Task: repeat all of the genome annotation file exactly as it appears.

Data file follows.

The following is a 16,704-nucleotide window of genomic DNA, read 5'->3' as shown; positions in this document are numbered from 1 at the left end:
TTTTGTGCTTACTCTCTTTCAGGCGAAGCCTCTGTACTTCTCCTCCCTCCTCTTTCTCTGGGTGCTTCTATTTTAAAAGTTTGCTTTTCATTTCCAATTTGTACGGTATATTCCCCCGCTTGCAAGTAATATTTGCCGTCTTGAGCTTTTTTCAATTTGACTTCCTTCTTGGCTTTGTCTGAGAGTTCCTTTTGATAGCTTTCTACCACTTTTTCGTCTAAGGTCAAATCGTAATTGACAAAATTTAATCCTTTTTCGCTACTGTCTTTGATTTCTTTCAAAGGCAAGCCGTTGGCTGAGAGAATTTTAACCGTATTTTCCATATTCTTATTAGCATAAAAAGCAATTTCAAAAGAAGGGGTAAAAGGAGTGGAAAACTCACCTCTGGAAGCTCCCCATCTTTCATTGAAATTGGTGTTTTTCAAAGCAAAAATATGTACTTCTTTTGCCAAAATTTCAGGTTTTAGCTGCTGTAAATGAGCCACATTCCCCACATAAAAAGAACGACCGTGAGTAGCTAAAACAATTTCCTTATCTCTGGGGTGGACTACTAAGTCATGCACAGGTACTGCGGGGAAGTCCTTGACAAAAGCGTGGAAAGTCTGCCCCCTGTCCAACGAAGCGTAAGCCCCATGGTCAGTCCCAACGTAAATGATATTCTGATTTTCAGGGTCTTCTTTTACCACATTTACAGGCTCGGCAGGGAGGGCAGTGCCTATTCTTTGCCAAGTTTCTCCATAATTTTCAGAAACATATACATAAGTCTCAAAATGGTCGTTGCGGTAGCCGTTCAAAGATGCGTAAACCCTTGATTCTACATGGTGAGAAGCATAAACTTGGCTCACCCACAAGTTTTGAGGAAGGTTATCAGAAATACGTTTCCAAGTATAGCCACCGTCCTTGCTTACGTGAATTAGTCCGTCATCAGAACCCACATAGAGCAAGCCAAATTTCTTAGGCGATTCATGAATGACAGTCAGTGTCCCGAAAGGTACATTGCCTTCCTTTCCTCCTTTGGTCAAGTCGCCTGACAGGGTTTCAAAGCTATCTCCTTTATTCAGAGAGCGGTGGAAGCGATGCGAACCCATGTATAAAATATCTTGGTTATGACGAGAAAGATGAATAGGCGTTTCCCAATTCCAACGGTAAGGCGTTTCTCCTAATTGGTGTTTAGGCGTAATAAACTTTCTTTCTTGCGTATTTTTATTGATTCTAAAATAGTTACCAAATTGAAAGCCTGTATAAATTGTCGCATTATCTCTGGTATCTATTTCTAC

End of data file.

The following is a 16,704-nucleotide window of genomic DNA, read 5'->3' as shown; positions in this document are numbered from 1 at the left end:
TTTTGTGCTTACTCTCTTTCAGGCGAAGCCTCTGTACTTCTCCTCCCTCCTCTTTCTCTGGGTGCTTCTATTTTAAAAGTTTGCTTTTCATTTCCAATTTGTACGGTATATTCCCCCGCTTGCAAGTAATATTTGCCGTCTTGAGCTTTTTTCAATTTGACTTCCTTCTTGGCTTTGTCTGAGAGTTCCTTTTGATAGCTTTCTACCACTTTTTCGTCTAAGGTCAAATCGTAATTGACAAAATTTAATCCTTTTTCGCTACTGTCTTTGATTTCTTTCAAAGGCAAGCCGTTGGCTGAGAGAATTTTAACCGTATTTTCCATATTCTTATTAGCATAAAAAGCAATTTCAAAAGAAGGGGTAAAAGGAGTGGAAAACTCACCTCTGGAAGCTCCCCATCTTTCATTGAAATTGGTGTTTTTCAAAGCAAAAATATGTACTTCTTTTGCCAAAATTTCAGGTTTTAGCTGCTGTAAATGAGCCACATTCCCCACATAAAAAGAACGACCGTGAGTAGCTAAAACAATTTCCTTATCTCTGGGGTGGACTACTAAGTCATGCACAGGTACTGCGGGGAAGTCCTTGACAAAAGCGTGGAAAGTCTGCCCCCTGTCCAACGAAGCGTAAGCCCCATGGTCAGTCCCAACGTAAATGATATTCTGATTTTCAGGGTCTTCTTTTACCACATTTACAGGCTCGGCAGGGAGGGCAGTGCCTATTCTTTGCCAAGTTTCTCCATAATTTTCAGAAACATATACATAAGTCTCAAAATGGTCGTTGCGGTAGCCGTTCAAAGATGCGTAAACCCTTGATTCTACATGGTGAGAAGCATAAACTTGGCTCACCCACAAGTTTTGAGGAAGGTTATCAGAAATACGTTTCCAAGTATAGCCACCGTCCTTGCTTACGTGAATTAGTCCGTCATCAGAACCCACATAGAGCAAGCCAAATTTCTTAGGCGATTCATGAATGACAGTCAGTGTCCCGAAAGGTACATTGCCTTCCTTTCCTCCTTTGGTCAAGTCGCCTGACAGGGTTTCAAAGCTATCTCCTTTATTCAGAGAGCGGTGGAAGCGATGCGAACCCATGTATAAAATATCTTGGTTATGACGAGAAAGATGAATAGGCGTTTCCCAATTCCAACGGTAAGGCGTTTCTCCTAATTGGTGTTTAGGCGTAATAAACTTTCTTTCTTGCGTATTTTTATTGATTCTAAAATAGTTACCAAATTGAAAGCCTGTATAAATTGTCGCATTATCTCTGGTATCTATTTCTAC